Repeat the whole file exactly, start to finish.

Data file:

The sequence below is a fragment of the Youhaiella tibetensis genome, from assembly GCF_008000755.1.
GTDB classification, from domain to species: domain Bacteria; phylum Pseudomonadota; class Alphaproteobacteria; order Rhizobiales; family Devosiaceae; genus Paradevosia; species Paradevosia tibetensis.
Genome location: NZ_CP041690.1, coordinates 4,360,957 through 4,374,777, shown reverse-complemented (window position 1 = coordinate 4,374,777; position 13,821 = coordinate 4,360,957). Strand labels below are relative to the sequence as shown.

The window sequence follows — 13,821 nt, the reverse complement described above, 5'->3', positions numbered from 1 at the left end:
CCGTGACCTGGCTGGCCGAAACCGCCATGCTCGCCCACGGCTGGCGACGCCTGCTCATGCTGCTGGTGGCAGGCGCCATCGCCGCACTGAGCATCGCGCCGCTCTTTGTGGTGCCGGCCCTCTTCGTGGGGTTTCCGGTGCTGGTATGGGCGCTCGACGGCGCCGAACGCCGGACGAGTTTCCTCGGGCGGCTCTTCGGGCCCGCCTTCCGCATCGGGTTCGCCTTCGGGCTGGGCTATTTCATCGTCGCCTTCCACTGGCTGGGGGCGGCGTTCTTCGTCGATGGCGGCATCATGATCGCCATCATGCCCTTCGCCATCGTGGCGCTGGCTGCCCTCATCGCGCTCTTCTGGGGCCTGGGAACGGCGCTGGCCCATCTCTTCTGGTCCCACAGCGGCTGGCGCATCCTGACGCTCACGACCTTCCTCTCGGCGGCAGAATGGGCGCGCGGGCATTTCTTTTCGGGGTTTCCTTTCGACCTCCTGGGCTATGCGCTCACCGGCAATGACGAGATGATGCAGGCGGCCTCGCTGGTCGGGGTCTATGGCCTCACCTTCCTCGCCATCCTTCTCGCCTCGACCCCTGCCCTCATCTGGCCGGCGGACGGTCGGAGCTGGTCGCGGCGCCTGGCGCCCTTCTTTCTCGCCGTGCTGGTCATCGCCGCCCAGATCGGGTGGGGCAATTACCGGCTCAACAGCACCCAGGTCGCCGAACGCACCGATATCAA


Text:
The sequence below is a fragment of the Youhaiella tibetensis genome, from assembly GCF_008000755.1.
GTDB classification, from domain to species: domain Bacteria; phylum Pseudomonadota; class Alphaproteobacteria; order Rhizobiales; family Devosiaceae; genus Paradevosia; species Paradevosia tibetensis.
Genome location: NZ_CP041690.1, coordinates 4,360,957 through 4,374,777, shown reverse-complemented (window position 1 = coordinate 4,374,777; position 13,821 = coordinate 4,360,957). Strand labels below are relative to the sequence as shown.

The window sequence follows — 13,821 nt, the reverse complement described above, 5'->3', positions numbered from 1 at the left end:
CCGTGACCTGGCTGGCCGAAACCGCCATGCTCGCCCACGGCTGGCGACGCCTGCTCATGCTGCTGGTGGCAGGCGCCATCGCCGCACTGAGCATCGCGCCGCTCTTTGTGGTGCCGGCCCTCTTCGTGGGGTTTCCGGTGCTGGTATGGGCGCTCGACGGCGCCGAACGCCGGACGAGTTTCCTCGGGCGGCTCTTCGGGCCCGCCTTCCGCATCGGGTTCGCCTTCGGGCTGGGCTATTTCATCGTCGCCTTCCACTGGCTGGGGGCGGCGTTCTTCGTCGATGGCGGCATCATGATCGCCATCATGCCCTTCGCCATCGTGGCGCTGGCTGCCCTCATCGCGCTCTTCTGGGGCCTGGGAACGGCGCTGGCCCATCTCTTCTGGTCCCACAGCGGCTGGCGCATCCTGACGCTCACGACCTTCCTCTCGGCGGCAGAATGGGCGCGCGGGCATTTCTTTTCGGGGTTTCCTTTCGACCTCCTGGGCTATGCGCTCACCGGCAATGACGAGATGATGCAGGCGGCCTCGCTGGTCGGGGTCTATGGCCTCACCTTCCTCGCCATCCTTCTCGCCTCGACCCCTGCCCTCATCTGGCCGGCGGACGGTCGGAGCTGGTCGCGGCGCCTGGCGCCCTTCTTTCTCGCCGTGCTGGTCATCGCCGCCCAGATCGGGTGGGGCAATTACCGGCTCAACAGCACCCAGGTCGCCGAACGCACCGATATCAA